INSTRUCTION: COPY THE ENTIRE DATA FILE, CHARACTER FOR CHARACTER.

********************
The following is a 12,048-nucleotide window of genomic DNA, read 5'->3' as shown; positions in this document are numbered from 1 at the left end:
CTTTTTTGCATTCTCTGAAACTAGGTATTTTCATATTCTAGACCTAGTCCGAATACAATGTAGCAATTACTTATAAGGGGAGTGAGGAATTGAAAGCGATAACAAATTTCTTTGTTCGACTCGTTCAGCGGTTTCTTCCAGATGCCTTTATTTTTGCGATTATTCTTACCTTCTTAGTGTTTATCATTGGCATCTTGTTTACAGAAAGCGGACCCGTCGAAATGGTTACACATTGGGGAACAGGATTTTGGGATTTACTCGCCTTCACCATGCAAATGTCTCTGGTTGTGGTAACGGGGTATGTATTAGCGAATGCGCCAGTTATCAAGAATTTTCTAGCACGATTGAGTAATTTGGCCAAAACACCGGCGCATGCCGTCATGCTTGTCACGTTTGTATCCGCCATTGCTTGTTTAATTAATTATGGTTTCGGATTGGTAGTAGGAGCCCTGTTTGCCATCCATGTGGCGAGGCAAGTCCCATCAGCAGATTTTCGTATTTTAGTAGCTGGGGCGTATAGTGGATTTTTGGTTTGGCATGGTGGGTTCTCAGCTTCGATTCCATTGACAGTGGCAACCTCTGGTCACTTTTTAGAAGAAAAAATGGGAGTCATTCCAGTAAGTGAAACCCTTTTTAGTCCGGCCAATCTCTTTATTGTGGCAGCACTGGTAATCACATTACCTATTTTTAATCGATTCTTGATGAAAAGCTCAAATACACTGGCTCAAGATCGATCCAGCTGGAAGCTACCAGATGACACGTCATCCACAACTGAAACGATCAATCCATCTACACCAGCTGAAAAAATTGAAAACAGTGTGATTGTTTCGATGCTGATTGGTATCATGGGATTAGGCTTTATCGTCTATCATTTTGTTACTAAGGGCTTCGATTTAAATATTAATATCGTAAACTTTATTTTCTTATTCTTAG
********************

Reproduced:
The following is a 12,048-nucleotide window of genomic DNA, read 5'->3' as shown; positions in this document are numbered from 1 at the left end:
CTTTTTTGCATTCTCTGAAACTAGGTATTTTCATATTCTAGACCTAGTCCGAATACAATGTAGCAATTACTTATAAGGGGAGTGAGGAATTGAAAGCGATAACAAATTTCTTTGTTCGACTCGTTCAGCGGTTTCTTCCAGATGCCTTTATTTTTGCGATTATTCTTACCTTCTTAGTGTTTATCATTGGCATCTTGTTTACAGAAAGCGGACCCGTCGAAATGGTTACACATTGGGGAACAGGATTTTGGGATTTACTCGCCTTCACCATGCAAATGTCTCTGGTTGTGGTAACGGGGTATGTATTAGCGAATGCGCCAGTTATCAAGAATTTTCTAGCACGATTGAGTAATTTGGCCAAAACACCGGCGCATGCCGTCATGCTTGTCACGTTTGTATCCGCCATTGCTTGTTTAATTAATTATGGTTTCGGATTGGTAGTAGGAGCCCTGTTTGCCATCCATGTGGCGAGGCAAGTCCCATCAGCAGATTTTCGTATTTTAGTAGCTGGGGCGTATAGTGGATTTTTGGTTTGGCATGGTGGGTTCTCAGCTTCGATTCCATTGACAGTGGCAACCTCTGGTCACTTTTTAGAAGAAAAAATGGGAGTCATTCCAGTAAGTGAAACCCTTTTTAGTCCGGCCAATCTCTTTATTGTGGCAGCACTGGTAATCACATTACCTATTTTTAATCGATTCTTGATGAAAAGCTCAAATACACTGGCTCAAGATCGATCCAGCTGGAAGCTACCAGATGACACGTCATCCACAACTGAAACGATCAATCCATCTACACCAGCTGAAAAAATTGAAAACAGTGTGATTGTTTCGATGCTGATTGGTATCATGGGATTAGGCTTTATCGTCTATCATTTTGTTACTAAGGGCTTCGATTTAAATATTAATATCGTAAACTTTATTTTCTTATTCTTAG